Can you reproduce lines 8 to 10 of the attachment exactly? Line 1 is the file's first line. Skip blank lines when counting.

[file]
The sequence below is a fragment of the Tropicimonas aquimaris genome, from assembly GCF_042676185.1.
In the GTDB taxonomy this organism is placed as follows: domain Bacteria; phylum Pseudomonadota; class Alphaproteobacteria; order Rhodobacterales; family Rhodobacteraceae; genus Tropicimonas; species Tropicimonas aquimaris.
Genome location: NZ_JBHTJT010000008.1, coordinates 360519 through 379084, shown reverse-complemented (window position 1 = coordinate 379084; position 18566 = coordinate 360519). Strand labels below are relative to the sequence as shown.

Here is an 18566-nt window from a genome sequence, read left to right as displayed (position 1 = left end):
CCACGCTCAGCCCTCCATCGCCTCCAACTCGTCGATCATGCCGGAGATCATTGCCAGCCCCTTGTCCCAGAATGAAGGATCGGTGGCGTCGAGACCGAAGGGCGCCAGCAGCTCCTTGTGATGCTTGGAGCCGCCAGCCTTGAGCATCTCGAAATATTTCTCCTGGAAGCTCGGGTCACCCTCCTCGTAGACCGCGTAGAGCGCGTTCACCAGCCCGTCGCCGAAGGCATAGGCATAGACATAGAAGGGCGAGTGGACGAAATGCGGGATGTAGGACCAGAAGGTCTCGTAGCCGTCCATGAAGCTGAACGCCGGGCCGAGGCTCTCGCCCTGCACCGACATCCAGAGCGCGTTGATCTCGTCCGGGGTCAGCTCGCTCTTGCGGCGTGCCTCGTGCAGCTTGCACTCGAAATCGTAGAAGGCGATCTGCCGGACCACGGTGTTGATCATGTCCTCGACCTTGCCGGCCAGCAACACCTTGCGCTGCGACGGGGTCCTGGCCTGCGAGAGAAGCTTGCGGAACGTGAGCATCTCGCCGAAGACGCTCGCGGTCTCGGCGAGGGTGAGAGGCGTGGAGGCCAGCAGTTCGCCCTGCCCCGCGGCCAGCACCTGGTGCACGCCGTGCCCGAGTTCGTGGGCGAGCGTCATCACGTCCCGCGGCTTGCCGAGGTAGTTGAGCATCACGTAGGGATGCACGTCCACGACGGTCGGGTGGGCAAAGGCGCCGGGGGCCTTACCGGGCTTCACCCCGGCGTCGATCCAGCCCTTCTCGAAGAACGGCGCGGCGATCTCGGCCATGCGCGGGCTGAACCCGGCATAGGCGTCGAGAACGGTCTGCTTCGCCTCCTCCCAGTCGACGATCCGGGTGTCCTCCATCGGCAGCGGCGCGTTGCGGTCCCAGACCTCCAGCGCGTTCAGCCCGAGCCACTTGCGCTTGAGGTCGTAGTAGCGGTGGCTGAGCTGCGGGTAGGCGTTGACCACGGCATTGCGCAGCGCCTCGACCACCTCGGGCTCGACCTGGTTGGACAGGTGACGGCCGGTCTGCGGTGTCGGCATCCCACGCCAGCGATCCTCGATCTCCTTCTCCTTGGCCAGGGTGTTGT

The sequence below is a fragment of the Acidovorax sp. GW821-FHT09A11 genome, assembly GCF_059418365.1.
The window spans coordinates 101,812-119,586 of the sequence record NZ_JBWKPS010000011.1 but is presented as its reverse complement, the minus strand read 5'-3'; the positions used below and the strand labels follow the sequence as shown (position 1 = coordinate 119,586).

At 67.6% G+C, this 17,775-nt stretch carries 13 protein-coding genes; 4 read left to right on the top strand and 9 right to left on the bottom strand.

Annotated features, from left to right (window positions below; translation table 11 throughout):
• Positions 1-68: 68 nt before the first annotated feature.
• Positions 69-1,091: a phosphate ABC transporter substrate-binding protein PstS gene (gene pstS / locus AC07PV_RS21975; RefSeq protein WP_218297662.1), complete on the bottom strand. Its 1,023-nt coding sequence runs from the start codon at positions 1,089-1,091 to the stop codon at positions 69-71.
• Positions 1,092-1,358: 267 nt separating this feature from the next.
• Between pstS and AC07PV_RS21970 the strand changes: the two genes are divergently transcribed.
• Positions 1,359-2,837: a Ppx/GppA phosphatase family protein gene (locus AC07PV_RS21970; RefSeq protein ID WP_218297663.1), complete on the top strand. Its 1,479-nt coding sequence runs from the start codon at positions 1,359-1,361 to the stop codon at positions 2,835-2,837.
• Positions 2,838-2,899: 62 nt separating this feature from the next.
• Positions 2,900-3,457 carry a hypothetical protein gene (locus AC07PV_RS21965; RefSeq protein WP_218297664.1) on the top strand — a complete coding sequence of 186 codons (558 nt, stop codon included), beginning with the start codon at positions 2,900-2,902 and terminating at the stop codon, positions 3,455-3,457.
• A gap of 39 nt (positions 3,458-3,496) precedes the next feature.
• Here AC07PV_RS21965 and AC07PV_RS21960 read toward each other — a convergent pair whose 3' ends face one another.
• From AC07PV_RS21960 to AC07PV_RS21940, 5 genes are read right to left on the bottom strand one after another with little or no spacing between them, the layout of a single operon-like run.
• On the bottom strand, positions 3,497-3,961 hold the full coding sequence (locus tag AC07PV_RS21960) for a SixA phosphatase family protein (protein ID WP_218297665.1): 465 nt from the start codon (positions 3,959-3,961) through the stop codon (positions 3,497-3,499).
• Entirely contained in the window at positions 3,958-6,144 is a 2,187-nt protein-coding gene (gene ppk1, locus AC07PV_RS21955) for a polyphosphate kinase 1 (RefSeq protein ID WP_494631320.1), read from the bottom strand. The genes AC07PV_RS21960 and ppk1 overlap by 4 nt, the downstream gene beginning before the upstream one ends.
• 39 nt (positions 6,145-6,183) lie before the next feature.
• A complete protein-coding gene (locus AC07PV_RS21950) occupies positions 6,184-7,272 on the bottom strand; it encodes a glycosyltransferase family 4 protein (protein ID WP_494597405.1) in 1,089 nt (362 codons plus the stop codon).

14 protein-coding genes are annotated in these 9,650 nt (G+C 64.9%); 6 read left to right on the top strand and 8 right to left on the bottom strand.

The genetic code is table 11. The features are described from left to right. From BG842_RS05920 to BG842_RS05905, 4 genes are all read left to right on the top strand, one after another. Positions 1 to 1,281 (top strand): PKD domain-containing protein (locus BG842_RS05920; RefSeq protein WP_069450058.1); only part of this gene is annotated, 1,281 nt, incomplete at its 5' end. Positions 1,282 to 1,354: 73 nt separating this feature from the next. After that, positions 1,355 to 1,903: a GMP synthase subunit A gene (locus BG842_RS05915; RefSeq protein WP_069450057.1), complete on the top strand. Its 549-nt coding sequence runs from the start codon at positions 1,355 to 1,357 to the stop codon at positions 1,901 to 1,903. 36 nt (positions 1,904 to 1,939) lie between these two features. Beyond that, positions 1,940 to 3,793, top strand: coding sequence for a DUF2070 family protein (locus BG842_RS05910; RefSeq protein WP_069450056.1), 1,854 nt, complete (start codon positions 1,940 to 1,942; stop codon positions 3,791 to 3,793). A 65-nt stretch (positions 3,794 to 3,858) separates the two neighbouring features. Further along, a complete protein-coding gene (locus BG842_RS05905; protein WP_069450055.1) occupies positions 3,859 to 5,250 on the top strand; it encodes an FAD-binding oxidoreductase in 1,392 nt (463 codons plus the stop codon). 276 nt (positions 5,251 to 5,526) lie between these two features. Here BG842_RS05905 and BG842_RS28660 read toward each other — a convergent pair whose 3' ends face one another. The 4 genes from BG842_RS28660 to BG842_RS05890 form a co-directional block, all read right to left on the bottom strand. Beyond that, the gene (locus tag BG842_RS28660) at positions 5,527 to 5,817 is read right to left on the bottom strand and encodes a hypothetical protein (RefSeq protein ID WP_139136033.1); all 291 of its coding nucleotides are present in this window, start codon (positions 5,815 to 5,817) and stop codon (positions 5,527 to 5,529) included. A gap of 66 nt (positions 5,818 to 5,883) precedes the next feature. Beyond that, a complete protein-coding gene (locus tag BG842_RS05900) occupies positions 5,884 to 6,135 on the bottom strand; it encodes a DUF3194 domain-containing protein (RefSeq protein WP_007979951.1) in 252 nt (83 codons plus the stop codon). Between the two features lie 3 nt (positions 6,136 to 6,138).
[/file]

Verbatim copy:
At 67.6% G+C, this 17,775-nt stretch carries 13 protein-coding genes; 4 read left to right on the top strand and 9 right to left on the bottom strand.

Annotated features, from left to right (window positions below; translation table 11 throughout):
• Positions 1-68: 68 nt before the first annotated feature.